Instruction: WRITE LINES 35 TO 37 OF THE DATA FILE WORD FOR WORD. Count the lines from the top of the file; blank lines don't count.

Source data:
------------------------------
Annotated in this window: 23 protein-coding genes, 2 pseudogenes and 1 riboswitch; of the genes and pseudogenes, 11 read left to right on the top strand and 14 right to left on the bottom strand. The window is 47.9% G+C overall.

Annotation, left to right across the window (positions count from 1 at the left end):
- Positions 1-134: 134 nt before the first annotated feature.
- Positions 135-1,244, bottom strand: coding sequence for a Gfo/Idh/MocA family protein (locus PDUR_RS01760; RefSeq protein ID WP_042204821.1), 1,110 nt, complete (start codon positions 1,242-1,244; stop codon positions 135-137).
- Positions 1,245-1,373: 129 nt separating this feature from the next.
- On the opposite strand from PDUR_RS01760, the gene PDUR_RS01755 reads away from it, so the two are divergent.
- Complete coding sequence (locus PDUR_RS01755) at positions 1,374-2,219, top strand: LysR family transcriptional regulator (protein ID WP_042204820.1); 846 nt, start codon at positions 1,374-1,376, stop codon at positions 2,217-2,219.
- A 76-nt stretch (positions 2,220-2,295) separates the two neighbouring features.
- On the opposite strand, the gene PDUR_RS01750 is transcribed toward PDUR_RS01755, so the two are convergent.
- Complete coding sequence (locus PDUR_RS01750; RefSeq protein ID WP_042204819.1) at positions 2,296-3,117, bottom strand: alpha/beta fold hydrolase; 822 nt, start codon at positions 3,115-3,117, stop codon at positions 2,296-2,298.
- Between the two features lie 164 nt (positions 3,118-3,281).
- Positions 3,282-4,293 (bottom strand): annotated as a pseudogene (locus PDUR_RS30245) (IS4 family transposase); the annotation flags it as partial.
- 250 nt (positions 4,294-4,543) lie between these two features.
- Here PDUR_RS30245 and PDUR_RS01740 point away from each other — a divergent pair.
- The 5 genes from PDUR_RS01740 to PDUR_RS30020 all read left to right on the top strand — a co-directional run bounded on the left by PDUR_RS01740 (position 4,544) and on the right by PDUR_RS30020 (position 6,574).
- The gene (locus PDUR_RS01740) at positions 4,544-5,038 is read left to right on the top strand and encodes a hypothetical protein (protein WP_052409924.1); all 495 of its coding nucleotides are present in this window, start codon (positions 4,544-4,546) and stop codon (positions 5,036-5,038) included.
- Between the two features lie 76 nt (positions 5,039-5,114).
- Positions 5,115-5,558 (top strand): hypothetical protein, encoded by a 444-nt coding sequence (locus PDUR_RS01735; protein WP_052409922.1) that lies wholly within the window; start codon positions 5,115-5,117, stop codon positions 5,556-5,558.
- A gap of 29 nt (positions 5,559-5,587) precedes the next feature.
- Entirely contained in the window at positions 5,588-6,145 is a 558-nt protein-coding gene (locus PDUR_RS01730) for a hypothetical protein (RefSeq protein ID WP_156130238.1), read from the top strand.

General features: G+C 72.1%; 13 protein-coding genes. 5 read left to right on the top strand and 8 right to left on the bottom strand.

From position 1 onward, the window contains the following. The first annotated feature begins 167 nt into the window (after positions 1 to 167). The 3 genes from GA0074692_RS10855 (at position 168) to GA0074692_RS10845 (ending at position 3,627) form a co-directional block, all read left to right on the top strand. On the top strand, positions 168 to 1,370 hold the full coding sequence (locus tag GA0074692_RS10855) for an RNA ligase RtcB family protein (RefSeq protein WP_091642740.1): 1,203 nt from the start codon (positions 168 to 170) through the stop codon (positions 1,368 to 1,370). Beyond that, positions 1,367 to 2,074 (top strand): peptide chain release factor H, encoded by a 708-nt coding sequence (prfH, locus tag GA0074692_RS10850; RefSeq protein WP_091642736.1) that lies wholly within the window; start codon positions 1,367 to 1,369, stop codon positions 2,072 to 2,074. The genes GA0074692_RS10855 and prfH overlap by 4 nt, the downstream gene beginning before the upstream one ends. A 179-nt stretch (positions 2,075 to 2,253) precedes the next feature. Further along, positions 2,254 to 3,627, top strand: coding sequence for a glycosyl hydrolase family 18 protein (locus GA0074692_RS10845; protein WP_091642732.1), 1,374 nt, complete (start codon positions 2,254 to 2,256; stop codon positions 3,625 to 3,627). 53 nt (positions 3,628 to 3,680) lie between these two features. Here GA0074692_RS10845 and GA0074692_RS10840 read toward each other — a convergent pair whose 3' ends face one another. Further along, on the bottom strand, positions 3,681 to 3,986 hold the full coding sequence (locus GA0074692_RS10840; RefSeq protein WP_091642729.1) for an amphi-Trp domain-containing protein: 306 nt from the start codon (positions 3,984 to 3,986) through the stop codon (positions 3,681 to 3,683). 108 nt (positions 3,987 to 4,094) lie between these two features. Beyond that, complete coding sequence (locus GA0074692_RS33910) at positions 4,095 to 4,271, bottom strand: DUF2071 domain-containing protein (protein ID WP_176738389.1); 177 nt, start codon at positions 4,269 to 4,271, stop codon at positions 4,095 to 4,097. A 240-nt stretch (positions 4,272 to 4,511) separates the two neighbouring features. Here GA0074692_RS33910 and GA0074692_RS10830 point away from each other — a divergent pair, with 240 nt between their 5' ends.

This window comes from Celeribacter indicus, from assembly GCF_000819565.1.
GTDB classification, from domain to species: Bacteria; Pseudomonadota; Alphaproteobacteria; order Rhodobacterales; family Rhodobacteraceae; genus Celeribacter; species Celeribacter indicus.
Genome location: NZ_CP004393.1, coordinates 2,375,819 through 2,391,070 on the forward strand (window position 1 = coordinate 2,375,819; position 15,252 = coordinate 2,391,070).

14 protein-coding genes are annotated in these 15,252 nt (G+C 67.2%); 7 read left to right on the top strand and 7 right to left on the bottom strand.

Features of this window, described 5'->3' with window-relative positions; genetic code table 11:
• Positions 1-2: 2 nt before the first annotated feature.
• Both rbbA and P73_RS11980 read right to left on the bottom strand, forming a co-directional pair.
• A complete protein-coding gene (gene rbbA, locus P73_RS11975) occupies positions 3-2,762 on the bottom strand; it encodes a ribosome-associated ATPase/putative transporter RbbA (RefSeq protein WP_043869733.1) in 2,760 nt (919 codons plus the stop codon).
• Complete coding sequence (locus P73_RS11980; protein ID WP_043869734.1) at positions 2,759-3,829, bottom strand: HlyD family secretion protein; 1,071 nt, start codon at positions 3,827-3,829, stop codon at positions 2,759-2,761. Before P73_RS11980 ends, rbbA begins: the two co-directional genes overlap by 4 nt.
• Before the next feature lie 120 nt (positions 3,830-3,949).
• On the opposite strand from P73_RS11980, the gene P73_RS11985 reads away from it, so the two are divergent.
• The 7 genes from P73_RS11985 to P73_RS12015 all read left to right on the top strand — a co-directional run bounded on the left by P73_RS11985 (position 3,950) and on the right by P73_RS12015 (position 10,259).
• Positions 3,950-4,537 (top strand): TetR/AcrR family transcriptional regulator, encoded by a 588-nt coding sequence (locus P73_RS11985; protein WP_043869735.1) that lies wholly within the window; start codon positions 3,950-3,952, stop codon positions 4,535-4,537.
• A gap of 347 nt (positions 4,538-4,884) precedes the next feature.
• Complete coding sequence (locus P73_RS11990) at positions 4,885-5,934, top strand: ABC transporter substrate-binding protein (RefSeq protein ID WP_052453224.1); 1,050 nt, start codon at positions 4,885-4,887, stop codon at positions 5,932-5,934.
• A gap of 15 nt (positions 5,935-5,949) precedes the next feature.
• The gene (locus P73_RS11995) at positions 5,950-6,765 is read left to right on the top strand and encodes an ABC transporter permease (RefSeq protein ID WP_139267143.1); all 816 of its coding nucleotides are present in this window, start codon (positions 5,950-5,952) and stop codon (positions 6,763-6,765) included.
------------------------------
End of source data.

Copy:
• Positions 3,950-4,537 (top strand): TetR/AcrR family transcriptional regulator, encoded by a 588-nt coding sequence (locus P73_RS11985; protein WP_043869735.1) that lies wholly within the window; start codon positions 3,950-3,952, stop codon positions 4,535-4,537.
• A gap of 347 nt (positions 4,538-4,884) precedes the next feature.
• Complete coding sequence (locus P73_RS11990) at positions 4,885-5,934, top strand: ABC transporter substrate-binding protein (RefSeq protein ID WP_052453224.1); 1,050 nt, start codon at positions 4,885-4,887, stop codon at positions 5,932-5,934.